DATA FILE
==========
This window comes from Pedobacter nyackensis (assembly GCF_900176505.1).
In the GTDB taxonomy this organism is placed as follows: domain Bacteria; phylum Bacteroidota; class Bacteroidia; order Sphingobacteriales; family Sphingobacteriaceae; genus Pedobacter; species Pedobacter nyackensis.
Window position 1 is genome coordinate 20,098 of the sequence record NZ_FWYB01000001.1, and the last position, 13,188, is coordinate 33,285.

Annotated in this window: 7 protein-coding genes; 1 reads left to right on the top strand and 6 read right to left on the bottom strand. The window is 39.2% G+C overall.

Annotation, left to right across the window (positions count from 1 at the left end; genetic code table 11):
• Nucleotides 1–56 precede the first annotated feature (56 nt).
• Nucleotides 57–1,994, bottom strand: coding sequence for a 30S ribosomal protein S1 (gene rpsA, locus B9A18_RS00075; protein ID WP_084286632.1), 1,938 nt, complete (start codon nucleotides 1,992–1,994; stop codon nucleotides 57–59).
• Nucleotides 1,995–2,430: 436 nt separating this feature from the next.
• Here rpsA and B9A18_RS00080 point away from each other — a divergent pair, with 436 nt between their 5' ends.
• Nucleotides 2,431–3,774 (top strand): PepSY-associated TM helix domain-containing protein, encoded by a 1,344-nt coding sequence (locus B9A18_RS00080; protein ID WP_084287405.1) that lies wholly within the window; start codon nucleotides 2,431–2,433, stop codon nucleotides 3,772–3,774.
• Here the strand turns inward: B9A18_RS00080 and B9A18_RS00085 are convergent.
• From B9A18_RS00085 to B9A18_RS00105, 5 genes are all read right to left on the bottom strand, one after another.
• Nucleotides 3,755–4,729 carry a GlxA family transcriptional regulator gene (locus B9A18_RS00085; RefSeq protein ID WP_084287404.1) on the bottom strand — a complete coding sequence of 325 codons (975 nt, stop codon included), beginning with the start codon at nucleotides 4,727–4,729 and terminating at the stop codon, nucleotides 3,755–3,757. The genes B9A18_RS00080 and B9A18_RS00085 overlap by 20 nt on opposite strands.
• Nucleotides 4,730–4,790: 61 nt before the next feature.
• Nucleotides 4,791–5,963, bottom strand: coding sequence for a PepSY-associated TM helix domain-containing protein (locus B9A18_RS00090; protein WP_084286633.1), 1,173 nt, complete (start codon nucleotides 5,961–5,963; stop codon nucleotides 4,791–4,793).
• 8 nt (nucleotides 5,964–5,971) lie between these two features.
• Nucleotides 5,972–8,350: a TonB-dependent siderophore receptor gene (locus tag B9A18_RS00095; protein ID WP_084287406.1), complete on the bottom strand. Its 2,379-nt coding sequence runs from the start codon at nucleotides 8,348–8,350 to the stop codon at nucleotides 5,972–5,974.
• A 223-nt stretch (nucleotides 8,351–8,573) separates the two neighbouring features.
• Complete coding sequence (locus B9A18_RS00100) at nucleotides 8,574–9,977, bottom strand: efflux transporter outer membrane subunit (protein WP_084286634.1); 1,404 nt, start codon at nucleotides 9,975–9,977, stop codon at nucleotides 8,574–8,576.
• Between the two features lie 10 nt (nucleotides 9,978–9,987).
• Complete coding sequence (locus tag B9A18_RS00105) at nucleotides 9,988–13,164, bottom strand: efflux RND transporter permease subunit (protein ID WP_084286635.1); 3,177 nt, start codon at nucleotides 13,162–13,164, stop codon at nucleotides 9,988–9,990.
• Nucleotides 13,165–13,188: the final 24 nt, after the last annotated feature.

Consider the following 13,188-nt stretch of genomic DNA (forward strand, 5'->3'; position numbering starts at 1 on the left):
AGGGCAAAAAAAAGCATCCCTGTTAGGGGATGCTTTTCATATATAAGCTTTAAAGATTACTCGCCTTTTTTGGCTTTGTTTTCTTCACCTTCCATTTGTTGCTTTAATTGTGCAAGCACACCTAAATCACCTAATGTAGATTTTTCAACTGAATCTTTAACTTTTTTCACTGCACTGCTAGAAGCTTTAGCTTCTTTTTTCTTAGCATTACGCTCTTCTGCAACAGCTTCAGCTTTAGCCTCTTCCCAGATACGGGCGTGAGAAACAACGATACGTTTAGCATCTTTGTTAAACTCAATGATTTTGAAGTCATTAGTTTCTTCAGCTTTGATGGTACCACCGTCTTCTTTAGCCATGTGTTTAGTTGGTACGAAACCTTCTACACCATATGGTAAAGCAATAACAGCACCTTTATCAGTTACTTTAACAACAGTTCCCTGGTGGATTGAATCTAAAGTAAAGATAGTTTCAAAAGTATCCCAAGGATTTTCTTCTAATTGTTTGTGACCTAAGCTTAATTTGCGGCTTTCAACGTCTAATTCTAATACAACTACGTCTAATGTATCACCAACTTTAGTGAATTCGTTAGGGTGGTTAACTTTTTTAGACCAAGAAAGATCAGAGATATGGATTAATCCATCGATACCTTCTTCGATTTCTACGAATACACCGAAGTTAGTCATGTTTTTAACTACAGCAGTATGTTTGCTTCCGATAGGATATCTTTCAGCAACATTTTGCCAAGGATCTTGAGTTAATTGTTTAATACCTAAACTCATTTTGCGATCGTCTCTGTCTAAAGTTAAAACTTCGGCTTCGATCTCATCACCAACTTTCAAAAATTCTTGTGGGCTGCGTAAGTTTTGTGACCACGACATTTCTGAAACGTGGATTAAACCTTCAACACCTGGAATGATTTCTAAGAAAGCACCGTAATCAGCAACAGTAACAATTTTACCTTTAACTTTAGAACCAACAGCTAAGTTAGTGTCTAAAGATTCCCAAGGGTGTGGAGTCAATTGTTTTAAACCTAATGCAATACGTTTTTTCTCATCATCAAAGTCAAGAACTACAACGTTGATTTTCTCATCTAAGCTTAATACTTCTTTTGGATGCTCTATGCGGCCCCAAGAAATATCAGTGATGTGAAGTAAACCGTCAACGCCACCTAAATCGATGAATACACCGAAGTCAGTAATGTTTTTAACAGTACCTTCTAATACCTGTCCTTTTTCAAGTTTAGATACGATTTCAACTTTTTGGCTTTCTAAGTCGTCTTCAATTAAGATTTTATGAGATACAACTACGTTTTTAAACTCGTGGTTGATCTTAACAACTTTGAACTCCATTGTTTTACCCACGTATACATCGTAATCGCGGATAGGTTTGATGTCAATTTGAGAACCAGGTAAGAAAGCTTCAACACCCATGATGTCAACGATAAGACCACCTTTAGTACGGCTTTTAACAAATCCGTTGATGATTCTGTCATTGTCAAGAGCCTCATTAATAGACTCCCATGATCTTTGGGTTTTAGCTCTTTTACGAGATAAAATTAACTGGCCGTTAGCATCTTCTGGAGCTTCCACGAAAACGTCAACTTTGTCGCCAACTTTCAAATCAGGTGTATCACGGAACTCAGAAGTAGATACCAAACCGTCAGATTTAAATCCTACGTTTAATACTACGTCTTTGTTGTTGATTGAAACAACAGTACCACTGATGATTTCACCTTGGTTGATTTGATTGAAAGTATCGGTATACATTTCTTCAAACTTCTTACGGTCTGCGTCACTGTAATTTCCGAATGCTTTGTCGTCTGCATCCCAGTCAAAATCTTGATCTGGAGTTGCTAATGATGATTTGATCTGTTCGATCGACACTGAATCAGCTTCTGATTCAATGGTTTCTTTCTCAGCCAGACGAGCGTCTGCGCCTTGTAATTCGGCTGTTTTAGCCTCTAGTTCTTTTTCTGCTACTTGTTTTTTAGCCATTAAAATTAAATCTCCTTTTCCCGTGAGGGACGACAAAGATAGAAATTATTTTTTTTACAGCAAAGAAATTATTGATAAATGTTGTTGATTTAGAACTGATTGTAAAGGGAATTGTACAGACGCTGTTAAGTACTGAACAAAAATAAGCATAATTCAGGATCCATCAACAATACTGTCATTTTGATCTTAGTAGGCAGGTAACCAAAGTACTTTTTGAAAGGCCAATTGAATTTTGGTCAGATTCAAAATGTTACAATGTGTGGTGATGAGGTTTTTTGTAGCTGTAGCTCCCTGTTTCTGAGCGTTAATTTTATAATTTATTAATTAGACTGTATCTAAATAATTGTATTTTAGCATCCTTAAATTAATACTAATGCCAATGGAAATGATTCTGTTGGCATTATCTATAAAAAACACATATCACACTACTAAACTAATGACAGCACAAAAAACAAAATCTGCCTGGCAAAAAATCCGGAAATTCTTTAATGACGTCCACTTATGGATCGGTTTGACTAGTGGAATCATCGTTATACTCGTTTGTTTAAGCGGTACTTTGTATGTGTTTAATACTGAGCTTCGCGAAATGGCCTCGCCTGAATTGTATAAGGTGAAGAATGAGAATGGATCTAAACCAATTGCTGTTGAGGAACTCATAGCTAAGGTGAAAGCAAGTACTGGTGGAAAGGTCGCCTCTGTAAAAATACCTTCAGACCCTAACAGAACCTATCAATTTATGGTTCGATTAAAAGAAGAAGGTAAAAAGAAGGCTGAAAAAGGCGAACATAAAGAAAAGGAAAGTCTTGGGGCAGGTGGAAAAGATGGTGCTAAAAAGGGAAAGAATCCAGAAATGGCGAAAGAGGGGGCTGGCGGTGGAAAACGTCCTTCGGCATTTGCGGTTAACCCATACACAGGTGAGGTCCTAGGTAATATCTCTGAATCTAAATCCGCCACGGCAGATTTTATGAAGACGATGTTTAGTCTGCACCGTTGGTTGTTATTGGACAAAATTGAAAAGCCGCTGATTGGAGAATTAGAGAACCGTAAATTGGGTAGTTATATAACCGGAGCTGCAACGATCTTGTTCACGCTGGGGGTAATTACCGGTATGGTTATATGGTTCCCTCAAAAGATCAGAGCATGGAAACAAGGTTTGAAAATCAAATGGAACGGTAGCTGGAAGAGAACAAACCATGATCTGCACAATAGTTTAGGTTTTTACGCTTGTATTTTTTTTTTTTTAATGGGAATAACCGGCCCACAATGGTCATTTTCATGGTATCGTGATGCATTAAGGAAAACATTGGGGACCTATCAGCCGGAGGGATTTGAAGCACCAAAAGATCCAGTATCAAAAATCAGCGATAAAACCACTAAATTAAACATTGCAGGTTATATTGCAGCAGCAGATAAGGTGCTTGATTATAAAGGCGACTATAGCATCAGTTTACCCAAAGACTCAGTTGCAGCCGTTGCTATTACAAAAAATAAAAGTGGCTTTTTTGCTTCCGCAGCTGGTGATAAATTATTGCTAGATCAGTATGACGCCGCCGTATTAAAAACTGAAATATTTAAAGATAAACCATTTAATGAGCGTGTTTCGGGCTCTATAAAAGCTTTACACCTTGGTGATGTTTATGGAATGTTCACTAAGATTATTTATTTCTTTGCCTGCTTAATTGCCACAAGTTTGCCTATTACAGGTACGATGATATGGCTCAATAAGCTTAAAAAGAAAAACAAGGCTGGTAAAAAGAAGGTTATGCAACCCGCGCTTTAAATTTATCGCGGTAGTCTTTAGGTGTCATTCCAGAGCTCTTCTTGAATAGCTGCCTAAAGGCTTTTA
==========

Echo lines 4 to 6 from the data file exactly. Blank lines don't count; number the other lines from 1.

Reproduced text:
Annotated in this window: 7 protein-coding genes; 1 reads left to right on the top strand and 6 read right to left on the bottom strand. The window is 39.2% G+C overall.

Annotation, left to right across the window (positions count from 1 at the left end; genetic code table 11):
• Nucleotides 1–56 precede the first annotated feature (56 nt).